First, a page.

Tomb Raider (dir. Roar Uthaug, UK/USA)
Less confusing than Assassin’s Creed, significantly more boring. So I’m not sure who’s losing this race for a video game adaptation universe, Square Enix or Ubisoft, but the concept that the Fassbender/Vikander household are going to ruin video game movies for another decade is the only aspect of these films that is thrilling to me.
Uncle Drew (dir. Charles Stone III, USA)
Totally artless in its transparent product placement despite insisting with bleeding sincerity on the heart of the sport of basketball. But it’s still brisk and fun enough with its murderer’s row of one-word personalities given silly make-up, where Kyrie Irving is most experience (and thereby best) to give a broad physical and vocal performance.
Unsane (dir. Steven Soderbergh, USA)
I am very unhappy to learn that Soderbergh’s next movie will be IPhone-shot again but at least he upgraded to Tarell Alvin McCraney rather than the fucking writer of The Spy Next Door.
Upgrade (dir. Leigh Whannell, Australia/USA)
No less stupid than The Commuter and Fallen Kingdom but, unlike those films, Leigh Whannell abandons the actual hook of the premise way too eagerly to try to deliver his overcomplicated idea of a compelling mystery and even abandons the humor between Grey and STEM. The subsequent twists just give me rollercoaster nausea instead. Still, the few fight scenes are incredibly amusing, Logan Marshall-Green is very game in the physical demands of his role, and I dig the future ghetto aesthetic in the middle of the film (despite the rest of its production design being wildly inconsistent).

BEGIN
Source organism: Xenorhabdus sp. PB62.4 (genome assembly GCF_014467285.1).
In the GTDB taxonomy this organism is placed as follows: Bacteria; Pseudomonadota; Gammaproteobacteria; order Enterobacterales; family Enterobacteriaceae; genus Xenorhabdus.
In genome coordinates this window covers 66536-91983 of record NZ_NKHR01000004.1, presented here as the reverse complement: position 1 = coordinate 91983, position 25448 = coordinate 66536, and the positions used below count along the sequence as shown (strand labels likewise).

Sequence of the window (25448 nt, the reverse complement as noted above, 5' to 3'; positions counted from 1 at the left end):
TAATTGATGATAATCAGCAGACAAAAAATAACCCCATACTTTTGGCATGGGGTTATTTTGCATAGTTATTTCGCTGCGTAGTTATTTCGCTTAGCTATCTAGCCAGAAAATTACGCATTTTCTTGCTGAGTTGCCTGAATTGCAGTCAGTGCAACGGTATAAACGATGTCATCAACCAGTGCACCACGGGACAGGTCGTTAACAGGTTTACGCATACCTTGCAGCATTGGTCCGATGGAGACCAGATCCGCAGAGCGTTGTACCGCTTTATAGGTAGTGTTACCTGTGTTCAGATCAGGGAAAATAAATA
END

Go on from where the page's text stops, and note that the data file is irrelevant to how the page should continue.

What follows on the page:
Winchester (dir. Michael & Peter Spierig, Australia/USA)
Literally would be willing to forgive ANYTHING if it was able to dedicate every inch of itself to the confusing geometry of its setting and making us feel totally lost all over it. It does not do this and what it does do is boring.
A Wrinkle in Time (dir. Ava DuVernay, USA)
Think its deficit is a little bit overblown but I’m not admiring of its ambition enough to pretend I like the movie.
You Were Never Really Here (dir. Lynne Ramsay, UK/France)
Ramsay’s most masculine and distressing movie to date, dedicating itself to sounds on the edges to disorient us from disturbing memories and images. Also uses framing and shot lengths to apply its title strictly on Joaquin Phoenix’s burly frame as it simply exits our view. All this power and yet it’s last on my Ramsay ranking, that’s how great she is.
Zama (dir. Lucrecia Martel, Argentina)
Kafka-esque spiral around the title character’s imprisonment in the bureaucracy of European imperialism that never seems to bottom out on hilarious absurdity, especially in its uncentered third act that whips us around temporally before we can even realize what happened. A masterpiece of the year for certain.
See y’all around.